Management Project Overview


Material for running your own survey                             Fun Stuff                                                 

Survey software (2006 version)                                          Quotes   and Video                                                             

Project planning guide                                                        Some Press coverage                                                        

Other key survey material                                                   My favorite article                                                 


Manufacturing management

During the Summers of 2006 to 2008 a team of 60 MBAs and postgraduates surveyed around 6000 firms in the US, UK, France, Germany, Italy, Sweden, Poland, Portugal, Greece, India, Japan, Korea, China, Brazil, Ireland and Canada to collect data on management practices and organizational structures and behavior:

- Management Report showing management practices across firms and countries

- Academic paper explaining the methodology (QJE paper, note this uses 2004 data) Anonymized data

- Paper showing well managed firms treat their employees better

- Paper showing well managed firms are more energy efficient


Healthcare management

During the Fall of 2006 a team of 3 MSc and PhD students ran an LSE/McKinsey management survey on around 250 public (NHS) and private hospitals in the UK to collect comparable data on management practices in the public and private sectors. This data is currently being analyzed with the first draft results planned for release in Fall 2008.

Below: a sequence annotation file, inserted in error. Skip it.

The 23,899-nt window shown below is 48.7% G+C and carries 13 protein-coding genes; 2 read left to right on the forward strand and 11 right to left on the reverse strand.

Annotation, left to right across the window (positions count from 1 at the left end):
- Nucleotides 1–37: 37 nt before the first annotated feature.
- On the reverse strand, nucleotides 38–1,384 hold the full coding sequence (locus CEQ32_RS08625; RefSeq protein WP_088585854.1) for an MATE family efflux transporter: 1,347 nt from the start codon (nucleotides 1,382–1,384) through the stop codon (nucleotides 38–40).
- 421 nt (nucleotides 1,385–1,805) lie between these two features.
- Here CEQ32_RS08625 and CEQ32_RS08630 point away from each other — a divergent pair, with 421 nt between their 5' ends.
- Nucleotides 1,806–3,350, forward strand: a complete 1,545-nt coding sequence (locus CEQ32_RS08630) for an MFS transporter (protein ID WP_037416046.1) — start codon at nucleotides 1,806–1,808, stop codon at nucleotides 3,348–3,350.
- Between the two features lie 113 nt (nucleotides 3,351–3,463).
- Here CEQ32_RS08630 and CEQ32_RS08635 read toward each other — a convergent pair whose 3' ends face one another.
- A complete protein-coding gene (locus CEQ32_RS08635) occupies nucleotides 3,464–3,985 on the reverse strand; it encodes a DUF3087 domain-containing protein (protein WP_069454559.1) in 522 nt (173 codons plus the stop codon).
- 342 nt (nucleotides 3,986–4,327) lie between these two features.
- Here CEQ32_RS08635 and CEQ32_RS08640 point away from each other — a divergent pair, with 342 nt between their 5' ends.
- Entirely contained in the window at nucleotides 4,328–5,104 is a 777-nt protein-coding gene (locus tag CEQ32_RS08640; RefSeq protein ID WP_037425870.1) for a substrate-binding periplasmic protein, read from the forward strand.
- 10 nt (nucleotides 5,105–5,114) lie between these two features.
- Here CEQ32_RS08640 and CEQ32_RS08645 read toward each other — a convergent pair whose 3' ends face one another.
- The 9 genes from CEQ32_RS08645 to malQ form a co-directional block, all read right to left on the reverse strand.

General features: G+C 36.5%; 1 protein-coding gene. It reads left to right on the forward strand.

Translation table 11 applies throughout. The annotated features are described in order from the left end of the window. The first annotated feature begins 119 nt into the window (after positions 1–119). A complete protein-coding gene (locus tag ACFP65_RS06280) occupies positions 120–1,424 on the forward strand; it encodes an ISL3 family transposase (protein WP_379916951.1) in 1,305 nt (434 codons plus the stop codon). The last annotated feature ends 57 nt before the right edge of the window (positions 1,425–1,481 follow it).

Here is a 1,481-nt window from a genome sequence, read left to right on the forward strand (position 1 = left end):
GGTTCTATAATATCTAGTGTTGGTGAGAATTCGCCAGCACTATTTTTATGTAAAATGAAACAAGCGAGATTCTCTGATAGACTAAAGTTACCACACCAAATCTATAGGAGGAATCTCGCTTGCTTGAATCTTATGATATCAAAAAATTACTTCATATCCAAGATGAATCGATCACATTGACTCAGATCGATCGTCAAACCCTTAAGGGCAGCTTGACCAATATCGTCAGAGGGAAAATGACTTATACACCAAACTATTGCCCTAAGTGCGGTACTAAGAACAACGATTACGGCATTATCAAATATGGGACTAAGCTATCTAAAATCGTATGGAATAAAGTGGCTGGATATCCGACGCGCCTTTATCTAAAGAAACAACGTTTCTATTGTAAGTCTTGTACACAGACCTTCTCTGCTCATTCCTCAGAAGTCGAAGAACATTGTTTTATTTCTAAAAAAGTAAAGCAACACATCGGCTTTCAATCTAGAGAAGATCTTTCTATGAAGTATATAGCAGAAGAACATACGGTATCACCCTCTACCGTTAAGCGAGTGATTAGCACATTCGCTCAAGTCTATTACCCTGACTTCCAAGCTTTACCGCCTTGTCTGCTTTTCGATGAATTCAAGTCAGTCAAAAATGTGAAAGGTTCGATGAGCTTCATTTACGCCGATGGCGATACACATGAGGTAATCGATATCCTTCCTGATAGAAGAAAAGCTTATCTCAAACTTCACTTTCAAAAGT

Retail, law and tradable service management pilots

Three small pilots surveys have been run on retail, law and tradable service firms between 2006 and 2008. The questions for these were a modified version of the basic management survey grid. All three appeared to “work” in the sense that firms could answer the questions and we obtained variation across firms. The summary retail insights are available here.


Current and future research

There are several extensions of the management project, including:
(I) The EBRD and World Bank have agreed to add a management and organization module to their bi-annual BEEPS global firm-level survey. Their aim is to use this to collect basic management and organization data on countries with a wide variation of government and institutional backgrounds. The first wave, on Eastern Europe, is planned for Fall 2008.
(II) We are developing an LSE based management survey wave run in Summer 2009 to survey of management and organizational practices of public and private schools and hospitals across Europe, US and possibly Asia. This would build on the successful LSE/UCL management survey pilots on UK Secondary Schools and NHS and private hospitals in 2006. These surveys showed a high response rate to the survey (above 50%, and much easier than manufacturing), and considerable variation in public sector management practices linked to education and health outcomes.
(III) A joint Berkeley, Stanford and World Bank management practice field experiment in India. The idea is to take a large sample of firms and provide randomized free extensive management consultancy to a treatment sub-group, and then monitor both the treatment and control groups. The treatment is being carried out by a leading international consulting firm delivering a six month change management program. This treatment is based on a standard commercial consultancy product delivered to manufacturing firms in Asia, Europe and the US. The research will investigate the impact this treatment has on management practices, organizational structure and performance of Indian firms, and the correlation of this with other local factors like skills, regulation, and competitor and international exposure to management best-practice.



I wish to thank our extremely generous funders: the Advanced Institute of Management Research, the Alfred Sloan Foundation, the Anglo-German Foundation, the Economic & Social Research Council, the Ewing Marion Kauffman Foundation and the Freedman Spogli Institute.



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Nicholas Bloom


Assistant Professor

Stanford Department of Economics

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